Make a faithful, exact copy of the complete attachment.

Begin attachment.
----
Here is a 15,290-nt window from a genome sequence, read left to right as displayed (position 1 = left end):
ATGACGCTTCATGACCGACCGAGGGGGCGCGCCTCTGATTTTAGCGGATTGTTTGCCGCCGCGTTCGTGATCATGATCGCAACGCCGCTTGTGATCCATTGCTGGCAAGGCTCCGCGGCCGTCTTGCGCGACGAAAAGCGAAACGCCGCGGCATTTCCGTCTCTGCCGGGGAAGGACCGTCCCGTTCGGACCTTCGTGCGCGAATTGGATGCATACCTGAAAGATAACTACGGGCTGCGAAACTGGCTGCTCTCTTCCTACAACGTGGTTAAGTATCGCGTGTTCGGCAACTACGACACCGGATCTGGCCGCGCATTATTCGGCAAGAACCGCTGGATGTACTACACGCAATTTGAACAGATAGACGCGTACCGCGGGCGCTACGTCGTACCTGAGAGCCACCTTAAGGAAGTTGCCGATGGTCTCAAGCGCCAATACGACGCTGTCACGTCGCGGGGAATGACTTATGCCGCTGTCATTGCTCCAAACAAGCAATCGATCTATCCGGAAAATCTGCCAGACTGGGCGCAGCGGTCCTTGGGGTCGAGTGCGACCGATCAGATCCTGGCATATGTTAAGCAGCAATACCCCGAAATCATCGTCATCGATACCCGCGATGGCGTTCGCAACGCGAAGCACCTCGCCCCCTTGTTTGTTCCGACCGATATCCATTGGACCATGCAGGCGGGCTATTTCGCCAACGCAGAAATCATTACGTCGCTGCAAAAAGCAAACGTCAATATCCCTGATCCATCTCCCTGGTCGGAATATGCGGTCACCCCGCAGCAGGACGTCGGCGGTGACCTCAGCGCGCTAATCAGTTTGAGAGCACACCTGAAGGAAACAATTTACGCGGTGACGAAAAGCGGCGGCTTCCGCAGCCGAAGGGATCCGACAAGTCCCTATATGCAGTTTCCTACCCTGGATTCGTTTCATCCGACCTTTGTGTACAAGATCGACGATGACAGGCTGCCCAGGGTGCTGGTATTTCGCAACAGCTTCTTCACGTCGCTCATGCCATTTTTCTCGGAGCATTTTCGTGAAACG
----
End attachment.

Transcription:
Here is a 15,290-nt window from a genome sequence, read left to right as displayed (position 1 = left end):
ATGACGCTTCATGACCGACCGAGGGGGCGCGCCTCTGATTTTAGCGGATTGTTTGCCGCCGCGTTCGTGATCATGATCGCAACGCCGCTTGTGATCCATTGCTGGCAAGGCTCCGCGGCCGTCTTGCGCGACGAAAAGCGAAACGCCGCGGCATTTCCGTCTCTGCCGGGGAAGGACCGTCCCGTTCGGACCTTCGTGCGCGAATTGGATGCATACCTGAAAGATAACTACGGGCTGCGAAACTGGCTGCTCTCTTCCTACAACGTGGTTAAGTATCGCGTGTTCGGCAACTACGACACCGGATCTGGCCGCGCATTATTCGGCAAGAACCGCTGGATGTACTACACGCAATTTGAACAGATAGACGCGTACCGCGGGCGCTACGTCGTACCTGAGAGCCACCTTAAGGAAGTTGCCGATGGTCTCAAGCGCCAATACGACGCTGTCACGTCGCGGGGAATGACTTATGCCGCTGTCATTGCTCCAAACAAGCAATCGATCTATCCGGAAAATCTGCCAGACTGGGCGCAGCGGTCCTTGGGGTCGAGTGCGACCGATCAGATCCTGGCATATGTTAAGCAGCAATACCCCGAAATCATCGTCATCGATACCCGCGATGGCGTTCGCAACGCGAAGCACCTCGCCCCCTTGTTTGTTCCGACCGATATCCATTGGACCATGCAGGCGGGCTATTTCGCCAACGCAGAAATCATTACGTCGCTGCAAAAAGCAAACGTCAATATCCCTGATCCATCTCCCTGGTCGGAATATGCGGTCACCCCGCAGCAGGACGTCGGCGGTGACCTCAGCGCGCTAATCAGTTTGAGAGCACACCTGAAGGAAACAATTTACGCGGTGACGAAAAGCGGCGGCTTCCGCAGCCGAAGGGATCCGACAAGTCCCTATATGCAGTTTCCTACCCTGGATTCGTTTCATCCGACCTTTGTGTACAAGATCGACGATGACAGGCTGCCCAGGGTGCTGGTATTTCGCAACAGCTTCTTCACGTCGCTCATGCCATTTTTCTCGGAGCATTTTCGTGAAACG